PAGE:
A child can ask his father for bread. A full-grown son converses with him about all the interests of his business, and about his further purposes. A weak child of God prays only for himself, but a full-grown man in Christ understands how to consult with God over what must take place in the kingdom. Let your prayer list bear the names of those for whom you pray - your minister, and all other ministers, and the different missionary affairs with which you are connected. Thus the inner chamber will really become a wonder of God's goodness and a fountain of great joy. It will become the most blessed place on earth. It is a great thing to say, but it is the simple truth, that God will make it a Bethel, where his angels shall ascend and descend, and where you will cry out: 'The Lord shall be my God.' He will make it also Peniel, where you will see the face of God, as a prince of God, as one who wrestled with the angel and overcame him.
5. Do not forget the close bond between the inner chamber and the outer world. The attitude of the inner chamber must remain with us all the day. The object of the inner chamber is so to unite us to God that we may have him always abiding with us. Sin, thoughtlessness, and yielding to the flesh, or to the world unfit us for the inner chamber and bring a cloud over the soul. If you have stumbled, or fallen, return to the inner chamber; let your first work be to invoke the blood of Jesus and to claim cleansing by it. Rest not till by confession you have repented of and put away your sin. Let the precious blood really give you a fresh freedom of approach to God. Remember that the roots of your life in the inner chamber strike far out in body and soul so as to manifest themselves in business life. Let 'the obedience of faith', in which you pray in secret, rule you constantly. The inner chamber is intended to bind man to God, to supply him with power from God, to enable him to live for God alone. God be thanked for the inner chamber and for the blessed life which he will enable us there to experience and nourish.
Before the creation of the world time did not exist. God lived in eternity in a way which we little understand. With creation, time began, and everything was placed under its power. God has placed all living creatures under a law of slow growth. Think of the length of time it takes for a child to become a man in body and mind. In learning, in wisdom, in business, in handicraft, and in politics, everything somehow depends on patience and perseverance. Everything needs time.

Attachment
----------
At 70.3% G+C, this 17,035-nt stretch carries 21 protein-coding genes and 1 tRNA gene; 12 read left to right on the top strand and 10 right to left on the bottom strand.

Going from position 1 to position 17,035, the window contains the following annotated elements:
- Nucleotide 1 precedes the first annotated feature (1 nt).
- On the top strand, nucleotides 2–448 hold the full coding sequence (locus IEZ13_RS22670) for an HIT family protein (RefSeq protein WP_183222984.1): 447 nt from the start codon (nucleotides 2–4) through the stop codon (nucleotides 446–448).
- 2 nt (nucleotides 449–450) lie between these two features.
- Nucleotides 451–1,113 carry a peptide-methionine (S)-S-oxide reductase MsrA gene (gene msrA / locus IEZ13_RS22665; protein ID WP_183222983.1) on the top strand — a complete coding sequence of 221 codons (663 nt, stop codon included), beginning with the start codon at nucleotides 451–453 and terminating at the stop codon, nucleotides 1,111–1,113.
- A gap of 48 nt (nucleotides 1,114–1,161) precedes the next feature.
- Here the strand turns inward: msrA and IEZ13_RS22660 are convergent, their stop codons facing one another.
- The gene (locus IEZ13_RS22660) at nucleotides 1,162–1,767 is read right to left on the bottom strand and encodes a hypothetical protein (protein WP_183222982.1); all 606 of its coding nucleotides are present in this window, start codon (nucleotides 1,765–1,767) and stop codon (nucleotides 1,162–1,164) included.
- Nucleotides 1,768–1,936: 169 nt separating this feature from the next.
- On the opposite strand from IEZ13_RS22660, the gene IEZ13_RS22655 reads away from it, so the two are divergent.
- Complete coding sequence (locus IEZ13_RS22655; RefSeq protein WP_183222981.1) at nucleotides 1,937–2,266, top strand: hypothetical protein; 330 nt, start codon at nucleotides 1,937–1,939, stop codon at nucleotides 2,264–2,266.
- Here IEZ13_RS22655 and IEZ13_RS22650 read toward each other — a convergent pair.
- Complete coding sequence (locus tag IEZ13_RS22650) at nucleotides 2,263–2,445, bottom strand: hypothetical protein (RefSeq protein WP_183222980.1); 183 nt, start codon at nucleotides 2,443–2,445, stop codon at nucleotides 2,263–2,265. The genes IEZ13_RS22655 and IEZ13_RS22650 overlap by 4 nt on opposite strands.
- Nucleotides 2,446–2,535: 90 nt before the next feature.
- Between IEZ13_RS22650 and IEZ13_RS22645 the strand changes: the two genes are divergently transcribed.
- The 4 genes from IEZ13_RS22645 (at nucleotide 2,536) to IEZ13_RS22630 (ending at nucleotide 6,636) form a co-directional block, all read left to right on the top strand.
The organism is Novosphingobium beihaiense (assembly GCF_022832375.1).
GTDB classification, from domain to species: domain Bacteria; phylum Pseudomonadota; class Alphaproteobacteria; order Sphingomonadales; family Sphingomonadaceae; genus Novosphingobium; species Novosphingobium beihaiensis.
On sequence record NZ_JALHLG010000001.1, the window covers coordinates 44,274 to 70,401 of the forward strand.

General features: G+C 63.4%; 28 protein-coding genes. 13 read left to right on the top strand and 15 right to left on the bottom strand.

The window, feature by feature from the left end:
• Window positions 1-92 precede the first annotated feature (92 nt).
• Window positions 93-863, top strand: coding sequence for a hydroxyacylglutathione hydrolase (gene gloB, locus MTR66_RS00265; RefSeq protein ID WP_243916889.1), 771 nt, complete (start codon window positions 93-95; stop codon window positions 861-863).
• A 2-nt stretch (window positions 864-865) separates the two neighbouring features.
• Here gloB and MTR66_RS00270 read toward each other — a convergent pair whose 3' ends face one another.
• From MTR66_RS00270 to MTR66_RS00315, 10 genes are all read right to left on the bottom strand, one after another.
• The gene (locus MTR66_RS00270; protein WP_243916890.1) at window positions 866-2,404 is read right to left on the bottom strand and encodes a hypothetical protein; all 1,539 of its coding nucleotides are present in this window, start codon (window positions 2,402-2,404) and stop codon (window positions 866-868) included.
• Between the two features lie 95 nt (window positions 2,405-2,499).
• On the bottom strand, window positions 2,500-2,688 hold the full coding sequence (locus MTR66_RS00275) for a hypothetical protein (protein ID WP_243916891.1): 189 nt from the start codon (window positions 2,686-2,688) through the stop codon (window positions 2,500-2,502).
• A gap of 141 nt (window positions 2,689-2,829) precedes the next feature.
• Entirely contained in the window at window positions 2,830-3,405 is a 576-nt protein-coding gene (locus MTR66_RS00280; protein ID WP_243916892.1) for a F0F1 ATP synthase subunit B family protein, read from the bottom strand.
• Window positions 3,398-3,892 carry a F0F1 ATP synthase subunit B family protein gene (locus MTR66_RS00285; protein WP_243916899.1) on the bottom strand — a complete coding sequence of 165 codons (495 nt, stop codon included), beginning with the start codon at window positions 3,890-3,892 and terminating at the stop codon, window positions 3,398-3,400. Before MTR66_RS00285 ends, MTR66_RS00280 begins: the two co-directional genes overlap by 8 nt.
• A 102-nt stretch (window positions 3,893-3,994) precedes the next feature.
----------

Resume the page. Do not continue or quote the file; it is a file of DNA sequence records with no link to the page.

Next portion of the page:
It is just the same in religion. There can be no converse with a holy God, no fellowship between heaven and earth, no power for the salvation of the souls of others, unless much time is set apart for it. Just as it is necessary for a child for long years to eat and learn every day, so the life of grace entirely depends on the time men are willing to give to it day by day.
The minister is appointed by God to teach and help those who are engaged in the ordinary avocations of life to find time and to use it aright for the preservation of the spiritual life. The minister cannot do this unless he himself has a living experience of a life of prayer. His highest calling is not preaching, or speaking, or parochial visitation, but it is to cultivate the life of God daily, and to be a witness of what the Lord teaches him and accomplishes in him.
Was it not so with the Lord Jesus? Why must he, who had no sin to confess, sometimes spend all night in prayer to God? Because the divine life had to be strengthened in intercourse with his Father. His experience of a life in which he took time for fellowship with God has enabled him to share that life with us.
Oh, that each minister might understand that he has received his time from God with a servitude on it! God must have for fellowship with himself the first and the best of your time. Without this, your preaching and labour have little power. Here on earth 1 may spend my time for the money or the learning which I receive in exchange. The minister can exchange his time for the divine power and the spiritual blessings to be obtained from heaven. That, and nothing else, makes him a man of God and ensures that his preaching will be in the demonstration of the Spirit and power.
Return to Contents Page
Proceed to next Chapter